Frank said he would have opposed the legislation primarily because it weakened reporting requirements on home mortgages, which critics fear will lead to more racial discrimination in lending. But he also defended the deregulation plan as it worked its way through Congress, including on Tuesday when, around the time the House was voting to pass the bill, he argued on CNBC that the legislation does not allow the big banks to make riskier bets.
“It does not in any way weaken the regulations we put in there for the largest banks or that were there to prevent the kind of crisis we had 10 years ago,” Frank said.
He also spoke to numerous media outlets, often downplaying the charge that it would increase the risk to the global financial system.
“By virtue of having his name attached to the bill, Frank’s opinions on this have carried a lot of weight. But there’s woefully insufficient understanding about this extraordinary conflict of interest that could be influencing his public statements on the matter,” said David Segal of Demand Progress, a left-leaning progressive advocacy group.
Frank said he had been transparent about his position on Signature Bank during the debate over the rules. He cited an op-ed in CNBC that disclosed his role and comments he made at a Columbia University seminar in the fall in which he acknowledged his role on the board of a bank.
The new law marks the most significant change to the post-financial-crisis banking rules since they were passed eight years ago.
Under Dodd-Frank, federal regulators had to automatically enforce additional checks on banks once they grew beyond $50 billion in assets. The new law increases that threshold so it automatically applies only to banks with more than $250 billion in assets. Signature’s CEO recently criticized the threshold in an interview with the Financial Times.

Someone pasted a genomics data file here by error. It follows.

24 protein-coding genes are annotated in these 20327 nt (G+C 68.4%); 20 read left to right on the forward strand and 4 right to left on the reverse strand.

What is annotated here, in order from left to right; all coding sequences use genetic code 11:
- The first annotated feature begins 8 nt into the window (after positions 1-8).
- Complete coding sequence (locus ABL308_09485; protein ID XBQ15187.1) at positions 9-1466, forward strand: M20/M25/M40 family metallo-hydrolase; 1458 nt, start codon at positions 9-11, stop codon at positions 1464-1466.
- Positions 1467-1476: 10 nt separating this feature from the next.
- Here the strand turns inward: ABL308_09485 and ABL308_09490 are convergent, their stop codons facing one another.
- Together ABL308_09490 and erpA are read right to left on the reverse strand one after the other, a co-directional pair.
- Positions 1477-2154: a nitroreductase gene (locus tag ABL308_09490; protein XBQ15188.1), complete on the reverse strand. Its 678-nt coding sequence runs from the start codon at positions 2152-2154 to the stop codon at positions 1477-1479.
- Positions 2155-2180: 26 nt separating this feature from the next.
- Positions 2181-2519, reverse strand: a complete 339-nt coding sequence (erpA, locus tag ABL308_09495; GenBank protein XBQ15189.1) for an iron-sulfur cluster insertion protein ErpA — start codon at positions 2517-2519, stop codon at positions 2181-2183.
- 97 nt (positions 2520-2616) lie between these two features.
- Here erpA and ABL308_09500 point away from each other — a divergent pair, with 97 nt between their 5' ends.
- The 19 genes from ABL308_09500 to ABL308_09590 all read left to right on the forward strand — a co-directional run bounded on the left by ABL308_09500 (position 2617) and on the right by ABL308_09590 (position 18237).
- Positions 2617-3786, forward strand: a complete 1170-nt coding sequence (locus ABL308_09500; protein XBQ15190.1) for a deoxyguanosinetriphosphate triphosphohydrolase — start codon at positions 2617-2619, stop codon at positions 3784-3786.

Critics say raising the threshold will encourage dangerous bets that could leave taxpayers on the hook. The 25 banks with between $50 billion and $250 billion in assets account for one-sixth of the banking sector, and they received $47 billion in government bailouts after the 2008 financial crisis, according to Gregg Gelzinis, a banking expert at the Center for American Progress, a left-leaning think tank.
The law eases the burdens these banks face on submitting plans for winding down if they fail (plans known as “living wills”); looser liquidity rules, which mandate that banks have easy access to assets that can quickly be converted to cash to pay their obligations if needed; and less frequent “stress tests,” which gauge how prepared a bank is for a financial crisis.
“This legislation reduces the resilience of that critical segment of the banking sector,” Gelzinis said. “It makes it more likely one or many of these banks fail the next time we have severe stress in the financial system, making it more likely they’ll trigger or exacerbate the next financial crisis.”
Defenders of the law say it will free small banks from needlessly cumbersome regulations, allowing them to make loans that spark broader economic growth. They also argue that rules for big banks will be almost entirely unaffected, arguing the new plan keeps the economy safe from another financial crisis.
“This is a great day for Main Street in rural America, and a big testament to what’s possible when members of Congress put partisanship aside and work together to help our communities grow and thrive,” Heitkamp said in a statement released after Trump signed the legislation.
Some critics of the new banking law have defended Frank. Sheila Bair, who served as chairwoman of the Federal Deposit Insurance Corporation and has criticized a provision of the legislation that she says would weaken capital standards for certain banks, said Frank was not influenced by serving on Signature’s board.
“It looks bad, but knowing him, I think he would have had that position whether he was on that board or not,” Bair said. “Barney, for all his liberal reputation, has always been pretty bank-friendly, especially for the smaller banks.”